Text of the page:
The last stop is the tomb and grave of Irish writer Oscar Wilde whom we know especially thanks to his novel „Portrait of Dorian Gray“. In his time Oscar Wilde was quite an outsider because of his homosexuality. That’s why he left to France where he was accepted a little better. He died in Paris, alone, without any money, because of a meningitis. He was buried in the cemetery in Bagneux in a „6th class“, what was the last class before „fausse commune“ – a foss of poverty. The tomb was inspired by his poem „Sfinx“, the sfinx statue has the face of Oscar Wilde. On the stone by his head there are prints of kisses, lipsticks. Without any reason, just because once someone kissed the stone and the others thought that it was a rite and started to kiss the stone as well.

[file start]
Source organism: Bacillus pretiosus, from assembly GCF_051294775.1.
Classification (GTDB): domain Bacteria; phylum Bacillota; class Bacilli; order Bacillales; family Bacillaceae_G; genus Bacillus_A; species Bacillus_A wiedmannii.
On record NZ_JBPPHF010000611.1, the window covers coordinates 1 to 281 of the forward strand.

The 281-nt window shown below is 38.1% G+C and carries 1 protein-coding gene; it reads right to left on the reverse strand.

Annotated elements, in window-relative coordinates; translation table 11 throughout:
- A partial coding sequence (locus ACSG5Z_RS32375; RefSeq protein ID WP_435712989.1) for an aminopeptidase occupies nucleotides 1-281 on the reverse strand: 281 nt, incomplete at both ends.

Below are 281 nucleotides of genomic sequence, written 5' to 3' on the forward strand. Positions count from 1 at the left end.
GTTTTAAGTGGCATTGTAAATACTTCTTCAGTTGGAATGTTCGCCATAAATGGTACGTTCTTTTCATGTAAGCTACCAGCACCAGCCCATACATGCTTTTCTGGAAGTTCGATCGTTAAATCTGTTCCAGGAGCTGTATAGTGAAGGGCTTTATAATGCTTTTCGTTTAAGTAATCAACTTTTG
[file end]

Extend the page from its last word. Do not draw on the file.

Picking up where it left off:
Who said that the cemeteries are dead.... 


Source of information: guide Axelle from the blog ParisZigZag








Photo NotreDame